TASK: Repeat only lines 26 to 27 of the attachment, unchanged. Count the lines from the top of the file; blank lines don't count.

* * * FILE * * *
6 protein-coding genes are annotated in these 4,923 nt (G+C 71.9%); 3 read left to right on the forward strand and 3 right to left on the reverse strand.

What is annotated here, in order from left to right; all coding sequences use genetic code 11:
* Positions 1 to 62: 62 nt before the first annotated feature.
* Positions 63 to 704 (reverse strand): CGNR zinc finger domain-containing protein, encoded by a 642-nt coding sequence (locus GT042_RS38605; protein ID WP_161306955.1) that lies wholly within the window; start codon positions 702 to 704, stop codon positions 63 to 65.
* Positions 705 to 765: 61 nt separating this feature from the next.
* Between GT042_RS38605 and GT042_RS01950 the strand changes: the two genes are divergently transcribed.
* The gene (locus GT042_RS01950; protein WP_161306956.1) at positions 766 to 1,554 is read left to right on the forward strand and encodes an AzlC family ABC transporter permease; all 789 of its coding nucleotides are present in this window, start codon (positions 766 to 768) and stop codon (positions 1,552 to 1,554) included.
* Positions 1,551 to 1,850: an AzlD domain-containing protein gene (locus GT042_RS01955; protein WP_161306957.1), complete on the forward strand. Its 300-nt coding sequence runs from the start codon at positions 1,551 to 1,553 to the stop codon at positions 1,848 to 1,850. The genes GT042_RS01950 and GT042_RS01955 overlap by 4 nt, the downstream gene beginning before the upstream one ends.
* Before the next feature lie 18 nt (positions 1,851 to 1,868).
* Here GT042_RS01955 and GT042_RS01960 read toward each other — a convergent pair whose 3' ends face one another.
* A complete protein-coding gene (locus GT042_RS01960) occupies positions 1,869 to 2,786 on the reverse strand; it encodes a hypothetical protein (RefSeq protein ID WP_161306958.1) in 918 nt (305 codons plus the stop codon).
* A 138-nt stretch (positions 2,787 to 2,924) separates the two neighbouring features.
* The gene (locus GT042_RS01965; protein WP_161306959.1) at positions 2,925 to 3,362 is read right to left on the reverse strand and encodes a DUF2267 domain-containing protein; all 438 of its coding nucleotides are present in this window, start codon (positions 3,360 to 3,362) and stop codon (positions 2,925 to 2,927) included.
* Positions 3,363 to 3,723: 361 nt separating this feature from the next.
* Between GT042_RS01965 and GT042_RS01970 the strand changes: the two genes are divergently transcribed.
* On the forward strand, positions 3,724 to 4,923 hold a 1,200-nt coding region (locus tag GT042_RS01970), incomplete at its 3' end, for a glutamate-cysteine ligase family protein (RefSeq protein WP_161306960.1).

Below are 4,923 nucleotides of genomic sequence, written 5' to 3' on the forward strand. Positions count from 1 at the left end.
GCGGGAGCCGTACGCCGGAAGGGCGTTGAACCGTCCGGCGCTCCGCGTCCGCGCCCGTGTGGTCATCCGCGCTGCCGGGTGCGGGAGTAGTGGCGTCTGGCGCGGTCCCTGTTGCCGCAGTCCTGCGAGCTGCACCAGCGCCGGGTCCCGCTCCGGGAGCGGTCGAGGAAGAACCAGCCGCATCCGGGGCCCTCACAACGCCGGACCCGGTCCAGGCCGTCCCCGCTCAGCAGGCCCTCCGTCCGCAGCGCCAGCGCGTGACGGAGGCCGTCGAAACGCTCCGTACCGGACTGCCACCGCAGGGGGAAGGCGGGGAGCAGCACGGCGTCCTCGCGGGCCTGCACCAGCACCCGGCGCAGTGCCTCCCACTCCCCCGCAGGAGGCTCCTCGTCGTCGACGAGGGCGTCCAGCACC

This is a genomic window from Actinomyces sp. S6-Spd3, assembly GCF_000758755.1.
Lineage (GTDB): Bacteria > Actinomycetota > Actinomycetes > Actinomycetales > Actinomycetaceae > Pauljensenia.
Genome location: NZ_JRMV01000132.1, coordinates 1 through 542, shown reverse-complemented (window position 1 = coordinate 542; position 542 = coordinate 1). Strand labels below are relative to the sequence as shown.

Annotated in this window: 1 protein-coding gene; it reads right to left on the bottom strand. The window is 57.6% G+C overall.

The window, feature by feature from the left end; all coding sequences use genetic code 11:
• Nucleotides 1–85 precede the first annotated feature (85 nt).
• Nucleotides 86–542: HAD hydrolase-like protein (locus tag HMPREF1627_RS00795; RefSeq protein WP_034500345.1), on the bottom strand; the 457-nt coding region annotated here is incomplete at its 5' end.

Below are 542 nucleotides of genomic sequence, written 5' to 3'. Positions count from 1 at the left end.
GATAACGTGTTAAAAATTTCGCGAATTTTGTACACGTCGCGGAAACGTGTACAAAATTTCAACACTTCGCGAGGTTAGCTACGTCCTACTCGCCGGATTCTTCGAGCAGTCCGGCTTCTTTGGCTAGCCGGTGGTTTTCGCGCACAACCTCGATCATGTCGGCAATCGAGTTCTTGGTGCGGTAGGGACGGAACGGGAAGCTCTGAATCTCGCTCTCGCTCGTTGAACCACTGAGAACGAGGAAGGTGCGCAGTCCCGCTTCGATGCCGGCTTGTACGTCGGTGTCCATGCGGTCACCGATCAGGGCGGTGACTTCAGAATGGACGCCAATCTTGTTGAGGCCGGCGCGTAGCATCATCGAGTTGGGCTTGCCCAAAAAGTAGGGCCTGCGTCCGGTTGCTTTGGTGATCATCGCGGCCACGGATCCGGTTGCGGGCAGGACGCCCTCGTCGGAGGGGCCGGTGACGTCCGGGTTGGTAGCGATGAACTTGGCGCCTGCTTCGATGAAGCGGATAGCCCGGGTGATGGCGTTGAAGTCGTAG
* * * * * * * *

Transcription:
Below are 542 nucleotides of genomic sequence, written 5' to 3'. Positions count from 1 at the left end.
GATAACGTGTTAAAAATTTCGCGAATTTTGTACACGTCGCGGAAACGTGTACAAAATTTCAACACTTCGCGAGGTTAGCTACGTCCTACTCGCCGGATTCTTCGAGCAGTCCGGCTTCTTTGGCTAGCCGGTGGTTTTCGCGCACAACCTCGATCATGTCGGCAATCGAGTTCTTGGTGCGGTAGGGACGGAACGGGAAGCTCTGAATCTCGCTCTCGCTCGTTGAACCACTGAGAACGAGGAAGGTGCGCAGTCCCGCTTCGATGCCGGCTTGTACGTCGGTGTCCATGCGGTCACCGATCAGGGCGGTGACTTCAGAATGGACGCCAATCTTGTTGAGGCCGGCGCGTAGCATCATCGAGTTGGGCTTGCCCAAAAAGTAGGGCCTGCGTCCGGTTGCTTTGGTGATCATCGCGGCCACGGATCCGGTTGCGGGCAGGACGCCCTCGTCGGAGGGGCCGGTGACGTCCGGGTTGGTAGCGATGAACTTGGCGCCTGCTTCGATGAAGCGGATAGCCCGGGTGATGGCGTTGAAGTCGTAG